Network Security

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Unformatted text preview: er from "Extranets" in that the former are generally restricted to employees of the organization while extranets can generally be accessed by customers, suppliers, or other approved parties. There does not necessarily have to be any access from the organization's internal network to the Internet itself. When such access is provided it is usually through a gateway with a firewall, along with user authentication, encryption of messages, and often makes use of virtual private networks (VPNs). Although intranets can be set up quickly to share data in a controlled environment, that data is still at risk unless there is tight security. The disadvantage of a closed intranet is that vital data might not get into the hands of those who need it. Intranets have a place within agencies. But for broader data sharing, it might be better to keep the networks open, with these safeguards: 1. Firewalls that detect and report intrusion attempts 2. Sophisticated virus checking at the firewall 3. Enforced rules for employee opening of e‐ mail attachments 4. Encryption for all connections and data transfers 5. Authentication by synchronized, timed passwords or security certificates It was mentioned that if the intranet wanted access to the internet, virtual private networks are often used. Intranets that exist across multiple locations generally run over separate leased lines or a newer approach of VPN can be utilized. VPN is a private network that uses a public network (usually the Internet) to connect remote sites or users together. Instead of using a dedicated, real‐world connection such as leased line, a VPN uses "virtual" connections routed through the Internet from the company's private network to the remote site or employee. Figure 3 is a graphical representation of an organization and VPN network. Figure 3: A typical VPN might have a main LAN at the corporate headquarters of a company, other LANs at remote offices or facilities and individual users connecting from out in the field. [14] CURRENT DEVELOPMENTS IN NETWORK SECURITY The network security field is continuing down the same route. The same methodologies are being used with the addition of biometric identification. Biometrics provides a better method of authentication than passwords. This might greatly reduce the unauthorized access of secure systems. New technology such as the smart card is surfacing in research on network security. The software aspect of network security is very dynamic. Constantly new firewalls and encryption schemes are being implemented. The research being performed assists in understanding current development and projecting the future developments of the field. 1. Hardware Developments Hardware developments are not developing rapidly. Biometric systems and smart cards are the only new hardware technologies that are widely impacting security. 1 0 The most obvious use of biometrics for network security is for secure workstation logons for a workstation connected to a network. Each workstation requires some software support for biometric identification of the user as well as, depending on the biometric being used, some hardware device. The cost of hardware devices is one thing that may lead to the widespread use of voice biometric security identification, especially among companies and organizations on a low budget. Hardware device such as computer mice with built in thumbprint readers would be the next step up. These devices would be more expensive to implement on several computers, as each machine would require its own hardware device. A biometric mouse, with the software to support it, is available from around $120 in the U.S. The advantage of voice recognition software is that it can be centralized, thus reducing the cost of implementation per machine. At top of the range a centralized voice biometric package can cost up to $50,000 but may be able to manage the secure log‐ in of up to 5000 machines....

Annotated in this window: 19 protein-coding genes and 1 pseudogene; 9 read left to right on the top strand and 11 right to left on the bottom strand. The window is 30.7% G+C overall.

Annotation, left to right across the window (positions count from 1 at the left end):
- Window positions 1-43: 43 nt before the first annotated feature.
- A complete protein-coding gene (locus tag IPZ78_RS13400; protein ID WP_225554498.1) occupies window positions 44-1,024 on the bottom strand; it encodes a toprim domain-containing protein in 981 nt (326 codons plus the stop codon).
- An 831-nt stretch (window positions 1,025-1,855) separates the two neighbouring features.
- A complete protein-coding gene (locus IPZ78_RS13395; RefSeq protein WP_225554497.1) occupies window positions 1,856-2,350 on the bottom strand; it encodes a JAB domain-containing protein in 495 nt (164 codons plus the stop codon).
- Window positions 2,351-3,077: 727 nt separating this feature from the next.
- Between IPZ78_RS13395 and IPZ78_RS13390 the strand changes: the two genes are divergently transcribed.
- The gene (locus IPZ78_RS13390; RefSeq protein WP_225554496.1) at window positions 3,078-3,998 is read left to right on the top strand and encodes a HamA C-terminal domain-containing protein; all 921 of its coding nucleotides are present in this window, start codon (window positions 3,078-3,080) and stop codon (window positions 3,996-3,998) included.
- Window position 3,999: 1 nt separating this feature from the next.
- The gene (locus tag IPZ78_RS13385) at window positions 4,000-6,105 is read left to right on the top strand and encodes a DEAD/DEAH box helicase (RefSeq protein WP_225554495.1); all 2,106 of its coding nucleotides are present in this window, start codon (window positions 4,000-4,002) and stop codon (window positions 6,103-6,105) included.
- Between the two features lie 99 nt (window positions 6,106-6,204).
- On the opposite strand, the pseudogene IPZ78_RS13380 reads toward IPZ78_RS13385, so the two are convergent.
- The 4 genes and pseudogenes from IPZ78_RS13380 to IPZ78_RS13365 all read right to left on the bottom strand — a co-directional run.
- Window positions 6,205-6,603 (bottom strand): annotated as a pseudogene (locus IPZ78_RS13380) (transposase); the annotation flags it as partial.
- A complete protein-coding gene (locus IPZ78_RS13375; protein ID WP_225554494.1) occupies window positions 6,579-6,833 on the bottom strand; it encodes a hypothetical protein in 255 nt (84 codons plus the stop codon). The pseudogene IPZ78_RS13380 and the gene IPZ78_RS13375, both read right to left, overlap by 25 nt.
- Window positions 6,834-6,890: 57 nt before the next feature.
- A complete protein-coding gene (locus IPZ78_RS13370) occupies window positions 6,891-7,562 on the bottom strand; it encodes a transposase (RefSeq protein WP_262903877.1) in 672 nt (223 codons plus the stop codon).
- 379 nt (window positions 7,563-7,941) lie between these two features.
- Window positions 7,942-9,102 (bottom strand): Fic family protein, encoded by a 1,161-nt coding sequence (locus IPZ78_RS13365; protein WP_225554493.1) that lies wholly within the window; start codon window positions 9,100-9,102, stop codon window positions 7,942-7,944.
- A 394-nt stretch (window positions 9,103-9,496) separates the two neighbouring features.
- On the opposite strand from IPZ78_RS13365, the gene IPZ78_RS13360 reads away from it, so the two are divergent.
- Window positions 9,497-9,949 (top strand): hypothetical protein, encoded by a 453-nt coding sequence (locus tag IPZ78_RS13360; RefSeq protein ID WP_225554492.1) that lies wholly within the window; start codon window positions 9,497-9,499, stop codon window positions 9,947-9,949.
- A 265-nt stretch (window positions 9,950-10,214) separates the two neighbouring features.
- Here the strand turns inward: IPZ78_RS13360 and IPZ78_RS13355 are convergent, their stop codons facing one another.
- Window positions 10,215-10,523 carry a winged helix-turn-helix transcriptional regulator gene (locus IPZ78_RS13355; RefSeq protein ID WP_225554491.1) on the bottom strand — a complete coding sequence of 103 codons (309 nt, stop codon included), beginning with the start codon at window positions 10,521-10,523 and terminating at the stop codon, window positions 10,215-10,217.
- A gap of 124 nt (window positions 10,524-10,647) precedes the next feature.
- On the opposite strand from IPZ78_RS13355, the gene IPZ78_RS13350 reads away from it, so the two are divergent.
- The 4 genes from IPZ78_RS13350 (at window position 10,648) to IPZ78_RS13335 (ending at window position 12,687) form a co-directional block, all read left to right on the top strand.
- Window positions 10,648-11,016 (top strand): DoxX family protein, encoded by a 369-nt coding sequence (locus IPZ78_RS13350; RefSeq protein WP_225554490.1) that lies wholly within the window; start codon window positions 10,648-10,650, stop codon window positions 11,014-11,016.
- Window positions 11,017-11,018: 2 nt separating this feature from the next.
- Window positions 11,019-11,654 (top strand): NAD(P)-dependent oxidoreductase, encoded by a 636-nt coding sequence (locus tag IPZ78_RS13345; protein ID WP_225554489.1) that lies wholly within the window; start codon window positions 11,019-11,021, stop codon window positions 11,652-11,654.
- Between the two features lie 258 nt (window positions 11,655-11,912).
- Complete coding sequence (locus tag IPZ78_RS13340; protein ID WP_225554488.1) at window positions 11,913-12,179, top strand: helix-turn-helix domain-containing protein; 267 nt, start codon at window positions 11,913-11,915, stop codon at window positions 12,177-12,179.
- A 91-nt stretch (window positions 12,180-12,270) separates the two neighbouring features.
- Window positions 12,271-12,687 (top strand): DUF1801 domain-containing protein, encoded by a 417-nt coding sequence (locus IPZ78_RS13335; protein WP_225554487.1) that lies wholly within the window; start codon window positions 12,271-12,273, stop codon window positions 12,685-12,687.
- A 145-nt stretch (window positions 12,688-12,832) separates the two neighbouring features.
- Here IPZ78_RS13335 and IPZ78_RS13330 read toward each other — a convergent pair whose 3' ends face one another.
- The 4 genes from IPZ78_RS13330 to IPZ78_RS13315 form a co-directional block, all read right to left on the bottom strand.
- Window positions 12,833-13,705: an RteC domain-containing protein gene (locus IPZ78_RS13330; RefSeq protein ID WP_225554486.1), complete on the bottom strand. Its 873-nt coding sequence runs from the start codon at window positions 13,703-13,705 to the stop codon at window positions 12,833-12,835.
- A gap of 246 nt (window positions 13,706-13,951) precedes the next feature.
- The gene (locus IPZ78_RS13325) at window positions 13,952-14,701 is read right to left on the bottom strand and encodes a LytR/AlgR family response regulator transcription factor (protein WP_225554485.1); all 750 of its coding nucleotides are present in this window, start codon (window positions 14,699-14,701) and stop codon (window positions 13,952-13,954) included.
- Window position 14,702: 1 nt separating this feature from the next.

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This document was uploaded on 12/31/2013.

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